Audible's From the Oasthouse: The Alan Partridge Podcast minor spoilers follow.
Steve Coogan and the team behind the new Alan Partridge podcast had a very important reason behind one of the series' biggest twists.
From the Oasthouse: The Alan Partridge Podcast – which is out exclusively on Audible today – is a hilarious 18-part series where Alan takes listeners along on a wild ride as he tries to track down an online troll.
Though some familiar characters are heavily featured (such as Alan's assistant Lynn), Steve Coogan's voice as Alan is almost exclusively the only one listeners hear throughout the podcast.
When Digital Spy recently spoke to Steve, he related the decision to tell the podcast entirely from Alan's perspective to one of his favourite writing conventions.
"I have this theory that if you're writing a funny phone call... I always think it's funnier to hear only one side of the phone call," he explained. "Sometimes you're watching a movie and you'll hear both sides... or sometimes you'll watch a movie and the convention they establish is you hear the person on the phone, you hear them talking, but you can't hear the other person.
"I'm a big fan of that because the minimalism of having one person on the phone means the audience has to make an educated guess on what's being said during the gaps. Part of the appeal of comedy is that the audience has to do a bit of the work."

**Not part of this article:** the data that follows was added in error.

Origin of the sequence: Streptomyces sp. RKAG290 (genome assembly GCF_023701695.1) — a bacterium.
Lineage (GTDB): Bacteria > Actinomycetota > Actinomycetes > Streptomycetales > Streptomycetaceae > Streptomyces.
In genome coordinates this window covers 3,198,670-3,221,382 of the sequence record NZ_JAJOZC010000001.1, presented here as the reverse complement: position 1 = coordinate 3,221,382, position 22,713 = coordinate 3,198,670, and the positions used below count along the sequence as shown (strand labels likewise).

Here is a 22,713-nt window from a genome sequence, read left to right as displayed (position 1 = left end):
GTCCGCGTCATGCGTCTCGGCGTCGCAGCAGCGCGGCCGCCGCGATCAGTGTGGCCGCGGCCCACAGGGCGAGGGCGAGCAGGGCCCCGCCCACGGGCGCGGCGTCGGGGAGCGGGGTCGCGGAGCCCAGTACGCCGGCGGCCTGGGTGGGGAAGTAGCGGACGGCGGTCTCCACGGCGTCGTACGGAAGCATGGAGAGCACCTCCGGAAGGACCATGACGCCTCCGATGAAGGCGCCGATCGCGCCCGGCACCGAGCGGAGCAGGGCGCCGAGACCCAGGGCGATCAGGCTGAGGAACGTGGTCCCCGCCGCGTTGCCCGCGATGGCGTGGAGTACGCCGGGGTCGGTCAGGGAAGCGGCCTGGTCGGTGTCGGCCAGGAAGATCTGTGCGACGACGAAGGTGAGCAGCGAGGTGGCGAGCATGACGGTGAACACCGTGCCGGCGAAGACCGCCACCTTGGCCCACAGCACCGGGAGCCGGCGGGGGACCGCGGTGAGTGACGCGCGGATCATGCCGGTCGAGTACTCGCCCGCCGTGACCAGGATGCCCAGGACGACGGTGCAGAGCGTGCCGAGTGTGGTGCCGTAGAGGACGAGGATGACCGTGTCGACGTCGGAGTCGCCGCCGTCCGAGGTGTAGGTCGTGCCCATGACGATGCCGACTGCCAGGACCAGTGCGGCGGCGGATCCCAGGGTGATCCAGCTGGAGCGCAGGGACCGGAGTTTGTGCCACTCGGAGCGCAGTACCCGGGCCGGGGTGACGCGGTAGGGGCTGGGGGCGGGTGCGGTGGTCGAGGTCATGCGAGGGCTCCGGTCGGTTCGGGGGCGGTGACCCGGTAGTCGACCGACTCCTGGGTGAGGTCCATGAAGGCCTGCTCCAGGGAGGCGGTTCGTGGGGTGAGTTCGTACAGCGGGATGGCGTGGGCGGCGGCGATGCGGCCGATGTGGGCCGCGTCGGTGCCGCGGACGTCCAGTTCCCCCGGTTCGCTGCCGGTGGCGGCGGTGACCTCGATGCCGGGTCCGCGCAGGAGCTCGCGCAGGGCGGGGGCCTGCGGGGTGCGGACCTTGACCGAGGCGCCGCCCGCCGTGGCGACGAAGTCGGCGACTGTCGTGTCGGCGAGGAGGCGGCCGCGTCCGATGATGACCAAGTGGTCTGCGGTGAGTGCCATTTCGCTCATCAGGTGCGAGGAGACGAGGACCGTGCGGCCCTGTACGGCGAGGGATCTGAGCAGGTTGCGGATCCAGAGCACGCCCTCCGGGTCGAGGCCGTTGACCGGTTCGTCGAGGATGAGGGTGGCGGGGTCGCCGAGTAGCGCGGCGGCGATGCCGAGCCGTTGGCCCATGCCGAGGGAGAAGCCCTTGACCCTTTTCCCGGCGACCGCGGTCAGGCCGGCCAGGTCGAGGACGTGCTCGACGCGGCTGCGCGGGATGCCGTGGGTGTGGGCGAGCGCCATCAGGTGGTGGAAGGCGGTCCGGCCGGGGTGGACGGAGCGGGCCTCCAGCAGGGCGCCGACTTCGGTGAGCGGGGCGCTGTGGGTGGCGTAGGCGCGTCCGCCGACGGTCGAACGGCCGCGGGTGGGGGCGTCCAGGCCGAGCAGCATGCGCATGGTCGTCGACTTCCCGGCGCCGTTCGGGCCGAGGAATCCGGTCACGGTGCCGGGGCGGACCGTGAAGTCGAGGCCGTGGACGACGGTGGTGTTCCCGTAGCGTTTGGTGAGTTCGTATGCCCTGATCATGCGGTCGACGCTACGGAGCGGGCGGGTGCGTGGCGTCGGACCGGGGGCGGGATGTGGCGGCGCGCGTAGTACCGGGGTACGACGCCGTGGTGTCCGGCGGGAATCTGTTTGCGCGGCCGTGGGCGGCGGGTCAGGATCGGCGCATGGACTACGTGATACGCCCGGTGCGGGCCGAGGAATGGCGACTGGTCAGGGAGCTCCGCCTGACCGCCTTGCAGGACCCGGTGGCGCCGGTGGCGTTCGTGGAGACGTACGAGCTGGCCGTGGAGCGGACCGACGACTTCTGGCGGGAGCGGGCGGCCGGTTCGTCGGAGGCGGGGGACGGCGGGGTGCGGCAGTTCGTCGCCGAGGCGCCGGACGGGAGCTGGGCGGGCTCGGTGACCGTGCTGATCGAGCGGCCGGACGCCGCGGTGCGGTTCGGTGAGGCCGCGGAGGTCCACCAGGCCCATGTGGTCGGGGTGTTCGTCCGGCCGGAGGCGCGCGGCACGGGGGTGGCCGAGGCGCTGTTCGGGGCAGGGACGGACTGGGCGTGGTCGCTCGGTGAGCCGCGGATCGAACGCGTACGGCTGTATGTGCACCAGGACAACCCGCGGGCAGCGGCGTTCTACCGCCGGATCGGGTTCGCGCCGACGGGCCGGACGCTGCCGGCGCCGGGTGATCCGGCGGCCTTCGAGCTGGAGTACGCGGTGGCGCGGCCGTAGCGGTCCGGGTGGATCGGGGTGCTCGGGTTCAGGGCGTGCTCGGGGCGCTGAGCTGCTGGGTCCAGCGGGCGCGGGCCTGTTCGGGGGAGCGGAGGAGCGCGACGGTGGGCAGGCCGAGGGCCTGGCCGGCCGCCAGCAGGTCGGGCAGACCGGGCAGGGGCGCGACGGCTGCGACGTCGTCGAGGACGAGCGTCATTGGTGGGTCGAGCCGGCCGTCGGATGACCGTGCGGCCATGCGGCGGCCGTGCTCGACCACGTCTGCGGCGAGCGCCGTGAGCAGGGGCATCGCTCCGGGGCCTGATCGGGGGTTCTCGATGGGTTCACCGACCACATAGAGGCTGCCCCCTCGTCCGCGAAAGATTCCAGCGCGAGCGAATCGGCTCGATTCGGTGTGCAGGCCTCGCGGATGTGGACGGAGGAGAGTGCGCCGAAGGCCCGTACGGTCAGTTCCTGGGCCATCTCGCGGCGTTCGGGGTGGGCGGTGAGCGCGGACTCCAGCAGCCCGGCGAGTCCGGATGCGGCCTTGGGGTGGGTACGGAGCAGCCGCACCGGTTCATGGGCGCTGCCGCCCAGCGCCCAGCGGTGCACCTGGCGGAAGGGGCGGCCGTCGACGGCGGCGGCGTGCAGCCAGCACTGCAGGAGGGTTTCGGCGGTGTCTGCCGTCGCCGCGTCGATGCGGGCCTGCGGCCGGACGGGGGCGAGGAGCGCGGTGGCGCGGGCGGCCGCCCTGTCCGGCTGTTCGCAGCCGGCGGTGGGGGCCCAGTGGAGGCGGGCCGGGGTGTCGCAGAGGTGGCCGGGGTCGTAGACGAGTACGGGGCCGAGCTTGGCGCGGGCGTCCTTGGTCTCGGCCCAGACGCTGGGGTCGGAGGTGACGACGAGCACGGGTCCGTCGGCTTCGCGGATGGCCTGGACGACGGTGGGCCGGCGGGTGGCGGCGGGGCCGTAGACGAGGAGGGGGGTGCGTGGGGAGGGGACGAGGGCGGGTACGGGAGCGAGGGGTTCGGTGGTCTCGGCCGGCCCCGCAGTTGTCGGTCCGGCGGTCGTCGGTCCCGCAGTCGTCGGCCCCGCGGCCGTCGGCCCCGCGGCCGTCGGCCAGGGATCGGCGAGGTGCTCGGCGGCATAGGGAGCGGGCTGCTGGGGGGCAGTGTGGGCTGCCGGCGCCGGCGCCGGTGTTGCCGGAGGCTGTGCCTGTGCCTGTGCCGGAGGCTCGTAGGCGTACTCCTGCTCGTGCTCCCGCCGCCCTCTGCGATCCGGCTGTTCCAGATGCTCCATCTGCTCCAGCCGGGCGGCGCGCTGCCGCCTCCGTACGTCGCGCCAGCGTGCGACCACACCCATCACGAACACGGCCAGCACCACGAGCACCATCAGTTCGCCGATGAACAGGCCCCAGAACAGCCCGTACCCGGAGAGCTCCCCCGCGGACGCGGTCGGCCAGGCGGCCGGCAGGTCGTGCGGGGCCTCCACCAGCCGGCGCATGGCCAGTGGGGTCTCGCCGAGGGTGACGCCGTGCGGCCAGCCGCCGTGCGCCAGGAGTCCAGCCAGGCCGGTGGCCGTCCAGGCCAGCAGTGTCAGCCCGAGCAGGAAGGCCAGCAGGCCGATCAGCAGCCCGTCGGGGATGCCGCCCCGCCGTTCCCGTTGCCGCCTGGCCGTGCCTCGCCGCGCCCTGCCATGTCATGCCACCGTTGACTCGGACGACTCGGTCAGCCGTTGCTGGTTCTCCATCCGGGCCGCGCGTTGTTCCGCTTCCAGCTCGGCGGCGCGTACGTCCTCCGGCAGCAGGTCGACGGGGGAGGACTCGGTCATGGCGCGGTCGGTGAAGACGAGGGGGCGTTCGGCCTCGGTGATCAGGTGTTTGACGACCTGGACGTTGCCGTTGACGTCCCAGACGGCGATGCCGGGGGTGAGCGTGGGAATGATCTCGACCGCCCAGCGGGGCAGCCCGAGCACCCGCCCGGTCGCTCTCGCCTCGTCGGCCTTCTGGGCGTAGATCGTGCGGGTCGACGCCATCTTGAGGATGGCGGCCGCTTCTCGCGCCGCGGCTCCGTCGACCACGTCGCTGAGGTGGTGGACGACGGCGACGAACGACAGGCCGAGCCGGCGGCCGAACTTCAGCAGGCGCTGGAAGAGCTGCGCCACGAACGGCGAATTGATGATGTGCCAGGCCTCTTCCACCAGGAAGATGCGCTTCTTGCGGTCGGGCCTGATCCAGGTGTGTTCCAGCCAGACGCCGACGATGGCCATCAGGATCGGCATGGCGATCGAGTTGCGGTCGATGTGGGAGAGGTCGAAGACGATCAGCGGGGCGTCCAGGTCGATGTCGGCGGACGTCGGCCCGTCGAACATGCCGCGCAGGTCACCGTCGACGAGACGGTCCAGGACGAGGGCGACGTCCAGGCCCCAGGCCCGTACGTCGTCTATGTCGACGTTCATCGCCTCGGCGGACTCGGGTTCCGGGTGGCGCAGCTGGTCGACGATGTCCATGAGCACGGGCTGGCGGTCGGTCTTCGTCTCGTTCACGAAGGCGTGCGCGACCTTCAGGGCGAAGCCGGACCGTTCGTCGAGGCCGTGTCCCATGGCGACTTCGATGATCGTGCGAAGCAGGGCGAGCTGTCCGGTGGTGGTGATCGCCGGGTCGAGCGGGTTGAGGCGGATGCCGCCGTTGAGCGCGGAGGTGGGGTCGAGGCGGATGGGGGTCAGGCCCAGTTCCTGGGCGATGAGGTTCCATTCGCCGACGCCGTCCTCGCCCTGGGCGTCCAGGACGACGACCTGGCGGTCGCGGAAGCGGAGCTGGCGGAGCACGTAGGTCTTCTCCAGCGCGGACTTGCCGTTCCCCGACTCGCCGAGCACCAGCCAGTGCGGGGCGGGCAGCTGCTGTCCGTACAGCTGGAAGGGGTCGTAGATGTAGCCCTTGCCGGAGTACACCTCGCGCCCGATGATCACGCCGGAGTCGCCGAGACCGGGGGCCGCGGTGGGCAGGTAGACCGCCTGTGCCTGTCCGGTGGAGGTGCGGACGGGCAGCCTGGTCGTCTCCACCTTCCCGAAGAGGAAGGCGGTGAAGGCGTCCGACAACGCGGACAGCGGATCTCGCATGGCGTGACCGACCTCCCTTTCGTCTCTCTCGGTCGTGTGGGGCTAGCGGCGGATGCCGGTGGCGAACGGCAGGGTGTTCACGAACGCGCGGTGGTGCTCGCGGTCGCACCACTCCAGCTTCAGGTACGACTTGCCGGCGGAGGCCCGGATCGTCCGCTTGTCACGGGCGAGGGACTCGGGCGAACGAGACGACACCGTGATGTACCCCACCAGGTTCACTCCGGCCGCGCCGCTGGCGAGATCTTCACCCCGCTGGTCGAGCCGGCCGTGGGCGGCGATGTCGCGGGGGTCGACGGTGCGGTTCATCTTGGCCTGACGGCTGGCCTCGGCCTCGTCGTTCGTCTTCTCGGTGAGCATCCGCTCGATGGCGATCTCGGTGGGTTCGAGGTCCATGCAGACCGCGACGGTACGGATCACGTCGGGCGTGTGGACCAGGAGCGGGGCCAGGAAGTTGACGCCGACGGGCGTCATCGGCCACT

Coogan and This Time co-writers, Rob and Neil Gibbons, particularly enjoyed "setting up these little jigsaw pieces" of Alan interacting with other characters for listeners to pick up on.
"They spot the missing jigsaw pieces, and that's what makes them laugh," he noted, adding: "You extrapolate that out into the podcast and Alan on his own, and also, you can't see him! The absence of something is also the presence of something."
From the Oasthouse listeners won't hear any references to the pandemic either in the podcast, but this is for pragmatic reasons.
"We recorded it before the pandemic, in fact," Steve explained. "There was a reference in some of the promotional material, but there's no references to the pandemic within the podcasts themselves."
But, as you'll understand if you listen to the podcast, Alan still has plenty of problems to contend with throughout the 18-part series.
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